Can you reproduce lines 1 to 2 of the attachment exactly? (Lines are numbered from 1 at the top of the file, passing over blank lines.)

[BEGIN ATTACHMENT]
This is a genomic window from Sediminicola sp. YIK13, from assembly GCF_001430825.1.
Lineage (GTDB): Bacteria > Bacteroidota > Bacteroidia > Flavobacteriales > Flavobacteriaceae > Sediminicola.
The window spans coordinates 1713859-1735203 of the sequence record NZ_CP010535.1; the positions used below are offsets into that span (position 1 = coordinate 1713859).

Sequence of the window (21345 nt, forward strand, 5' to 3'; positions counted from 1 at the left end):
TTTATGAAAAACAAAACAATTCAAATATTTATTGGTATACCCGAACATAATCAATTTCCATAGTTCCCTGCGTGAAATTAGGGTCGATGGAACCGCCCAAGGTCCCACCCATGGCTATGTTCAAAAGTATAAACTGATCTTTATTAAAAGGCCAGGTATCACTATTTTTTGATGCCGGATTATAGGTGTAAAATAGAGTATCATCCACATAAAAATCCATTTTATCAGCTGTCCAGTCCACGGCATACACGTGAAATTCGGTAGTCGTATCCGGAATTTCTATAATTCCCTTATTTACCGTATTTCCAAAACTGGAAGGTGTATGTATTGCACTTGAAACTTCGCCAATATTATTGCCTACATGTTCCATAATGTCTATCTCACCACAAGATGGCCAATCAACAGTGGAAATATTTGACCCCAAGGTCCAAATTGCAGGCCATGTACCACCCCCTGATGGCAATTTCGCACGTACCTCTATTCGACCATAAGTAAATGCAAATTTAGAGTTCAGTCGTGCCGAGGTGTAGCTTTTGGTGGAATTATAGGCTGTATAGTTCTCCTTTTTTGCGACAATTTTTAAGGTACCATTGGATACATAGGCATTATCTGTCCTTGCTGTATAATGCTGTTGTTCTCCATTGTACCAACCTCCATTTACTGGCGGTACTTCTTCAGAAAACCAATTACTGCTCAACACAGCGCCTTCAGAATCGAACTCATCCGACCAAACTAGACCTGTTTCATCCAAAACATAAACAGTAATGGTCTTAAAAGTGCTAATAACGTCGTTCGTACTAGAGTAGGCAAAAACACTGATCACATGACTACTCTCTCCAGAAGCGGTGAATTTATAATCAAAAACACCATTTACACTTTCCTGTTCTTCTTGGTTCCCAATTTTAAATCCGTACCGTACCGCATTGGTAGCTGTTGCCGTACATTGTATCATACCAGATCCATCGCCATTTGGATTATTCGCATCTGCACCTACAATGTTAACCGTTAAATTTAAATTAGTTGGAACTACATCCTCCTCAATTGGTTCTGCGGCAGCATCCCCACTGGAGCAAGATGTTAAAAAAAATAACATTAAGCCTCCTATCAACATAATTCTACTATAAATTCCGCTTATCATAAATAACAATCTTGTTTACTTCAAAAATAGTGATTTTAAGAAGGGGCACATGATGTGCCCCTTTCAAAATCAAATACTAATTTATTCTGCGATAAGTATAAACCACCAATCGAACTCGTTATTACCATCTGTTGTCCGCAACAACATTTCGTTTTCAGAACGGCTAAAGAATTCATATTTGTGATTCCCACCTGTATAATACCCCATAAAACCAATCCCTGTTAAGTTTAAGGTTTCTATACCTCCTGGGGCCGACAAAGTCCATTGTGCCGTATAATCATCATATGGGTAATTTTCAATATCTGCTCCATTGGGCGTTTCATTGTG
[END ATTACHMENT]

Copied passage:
This is a genomic window from Sediminicola sp. YIK13, from assembly GCF_001430825.1.
Lineage (GTDB): Bacteria > Bacteroidota > Bacteroidia > Flavobacteriales > Flavobacteriaceae > Sediminicola.